Ultimately, self-care is about pacing yourself, keeping yourself healthy by ensuring time to cook, prepare, and eat nutritious food (not order take-out because you’re too busy to cook); by doing things other than activism that are healing, like meditation or walking in the woods (my bias) or exercise, like jogging, swimming, yoga, or karate (also my bias, but if playing basketball makes you feel good, then find some time to shoot some hoops); and by finding time to reflect on and process one’s emotions—whether through journaling, or talking, meditating, or simply thinking through them on one of those woods walks (though don’t dwell too much, as “rumination” brings its own difficulties).
In fact, if an unhealthy lifestyle comes as a side effect of being an activist, burnout may not be burnout at all, but unhealthy living catching up with you. I saw and experienced that when I was an organizer—going to bars often with colleagues (drinking too many beers and eating too much bar food). Staying up late, tuning out with media, and working long hours. That becomes a vicious, unhealthy cycle that further sets one up for burnout.
What exactly does nothing mean?
So if we were to take a day and “Do Nothing for the Climate,” what would that entail?
I think it would mean taking a day away from the fight, away from emails, from work or school, and organizing; from the news, from TV shows, movies, and definitely social media. In fact, it’d mean keeping your devices off completely if you can, and—if you work for an organization/company that offers personal days, mental health days, or even just vacation days—taking one.3
It would also mean slowing down: taking a long walk or bike ride—ideally without getting into a car or other motorized form of transport. It’d mean meditating (maybe even several times over the course of the day), ideally outside where you can connect with the nature in your area. It’d mean taking time to partake in your favorite form of exercise.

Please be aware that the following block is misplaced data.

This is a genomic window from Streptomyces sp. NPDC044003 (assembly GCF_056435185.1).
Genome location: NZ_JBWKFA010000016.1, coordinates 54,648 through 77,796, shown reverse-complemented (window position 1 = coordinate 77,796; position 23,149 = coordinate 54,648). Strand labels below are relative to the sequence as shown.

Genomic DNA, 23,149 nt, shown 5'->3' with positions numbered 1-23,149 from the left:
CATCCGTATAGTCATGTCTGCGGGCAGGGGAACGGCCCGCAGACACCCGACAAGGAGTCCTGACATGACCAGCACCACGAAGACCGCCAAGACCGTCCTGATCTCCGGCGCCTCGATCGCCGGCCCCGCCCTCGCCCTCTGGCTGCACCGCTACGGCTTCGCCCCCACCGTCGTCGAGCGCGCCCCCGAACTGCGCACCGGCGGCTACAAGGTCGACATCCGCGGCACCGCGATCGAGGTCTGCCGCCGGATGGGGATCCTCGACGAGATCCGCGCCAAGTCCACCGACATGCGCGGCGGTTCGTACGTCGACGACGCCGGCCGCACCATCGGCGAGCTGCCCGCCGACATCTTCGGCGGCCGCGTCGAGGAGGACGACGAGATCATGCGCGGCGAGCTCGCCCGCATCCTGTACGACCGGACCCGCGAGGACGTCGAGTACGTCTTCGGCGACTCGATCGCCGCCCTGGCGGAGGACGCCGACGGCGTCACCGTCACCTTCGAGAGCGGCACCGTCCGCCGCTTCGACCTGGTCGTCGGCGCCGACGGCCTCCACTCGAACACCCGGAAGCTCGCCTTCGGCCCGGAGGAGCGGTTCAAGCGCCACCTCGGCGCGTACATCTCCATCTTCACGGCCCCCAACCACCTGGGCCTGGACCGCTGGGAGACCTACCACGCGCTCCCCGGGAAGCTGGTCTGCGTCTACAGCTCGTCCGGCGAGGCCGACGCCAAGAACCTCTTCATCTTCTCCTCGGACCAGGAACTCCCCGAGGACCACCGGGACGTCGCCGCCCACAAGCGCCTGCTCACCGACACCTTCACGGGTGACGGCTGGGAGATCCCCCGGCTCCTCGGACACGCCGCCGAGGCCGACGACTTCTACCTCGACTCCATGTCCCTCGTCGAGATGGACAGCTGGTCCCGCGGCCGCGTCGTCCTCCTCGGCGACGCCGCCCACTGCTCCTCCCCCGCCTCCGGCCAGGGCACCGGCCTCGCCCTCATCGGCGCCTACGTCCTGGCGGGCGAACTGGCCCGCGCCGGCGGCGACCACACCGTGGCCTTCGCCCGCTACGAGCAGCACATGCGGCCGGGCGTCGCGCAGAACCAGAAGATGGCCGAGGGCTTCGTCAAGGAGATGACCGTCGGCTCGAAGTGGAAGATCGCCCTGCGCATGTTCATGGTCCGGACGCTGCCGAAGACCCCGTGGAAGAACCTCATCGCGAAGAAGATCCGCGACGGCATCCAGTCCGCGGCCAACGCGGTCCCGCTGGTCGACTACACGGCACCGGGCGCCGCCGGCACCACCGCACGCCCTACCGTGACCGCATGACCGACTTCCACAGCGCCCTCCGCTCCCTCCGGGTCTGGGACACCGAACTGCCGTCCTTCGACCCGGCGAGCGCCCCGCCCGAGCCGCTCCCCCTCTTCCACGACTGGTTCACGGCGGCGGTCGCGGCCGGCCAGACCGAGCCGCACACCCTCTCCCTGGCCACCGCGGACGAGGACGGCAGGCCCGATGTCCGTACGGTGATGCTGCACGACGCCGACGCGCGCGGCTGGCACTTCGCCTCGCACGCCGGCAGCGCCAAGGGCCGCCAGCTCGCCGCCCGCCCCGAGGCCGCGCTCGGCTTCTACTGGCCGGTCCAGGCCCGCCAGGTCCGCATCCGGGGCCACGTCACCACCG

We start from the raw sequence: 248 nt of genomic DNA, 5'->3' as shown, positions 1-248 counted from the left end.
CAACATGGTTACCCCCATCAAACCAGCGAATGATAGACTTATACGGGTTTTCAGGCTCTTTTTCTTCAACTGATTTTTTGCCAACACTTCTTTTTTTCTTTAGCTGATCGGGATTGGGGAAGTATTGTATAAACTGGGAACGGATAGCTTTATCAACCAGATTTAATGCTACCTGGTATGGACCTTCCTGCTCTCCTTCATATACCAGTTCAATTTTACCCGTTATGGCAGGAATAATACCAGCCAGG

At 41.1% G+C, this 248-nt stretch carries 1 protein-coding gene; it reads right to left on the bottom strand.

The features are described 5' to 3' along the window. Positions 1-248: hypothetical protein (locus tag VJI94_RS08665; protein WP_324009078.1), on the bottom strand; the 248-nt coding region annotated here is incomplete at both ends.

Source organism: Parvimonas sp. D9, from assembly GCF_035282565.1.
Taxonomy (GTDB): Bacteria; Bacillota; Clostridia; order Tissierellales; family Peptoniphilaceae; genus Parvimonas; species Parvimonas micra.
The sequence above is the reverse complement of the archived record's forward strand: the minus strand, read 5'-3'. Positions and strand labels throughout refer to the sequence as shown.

It’d also mean attending to what you put into your body. While you could fast, this should be a nurturing day (so fast if that’s nurturing). If not, cook a meal—one you enjoy cooking and eating, and is healthy (and preferably meat-free), and find time to fully enjoy it (rather than eating while reading or watching something and thus not being present). And find a few times over the course of the day to have a cup of herbal tea.
It could mean spending time with a friend or loved one.4 Not to talk politics or campaign plans, maybe not to talk at all, just comfortably walk or eat together (perhaps in silence, or if that’s not comfortable, small talk).
And sure, it could mean sitting down and reading a good book (preferably borrowed from the library and not on a screen), or a magazine that’s been calling to you, or just doing nothing. Literally nothing and see how it feels.
Just keep in mind, nothing doesn’t mean going out and doing a climate strike (hence why #DoNothingForTheClimateDay isn’t on a Friday). It doesn’t mean dealing with reimbursements or other mind-numbing paperwork you’ve been avoiding. It doesn’t mean picking up trash while going on your hike. All of this can wait until tomorrow. Just relax, spend time outside, empty your mind, slow down your body and breathing, connect with nature, and “be here now.”
Most importantly, go to bed early. Try leaving the lights off in the evening and let the light cycle shape your sleep cycle. I know whenever I go camping, I get tired as the sky darkens around me. Use today to let yourself get sleepy early and catch up on your rest. Then the next day, wake up refreshed and ready to get out and do something for the climate (whatever that may be).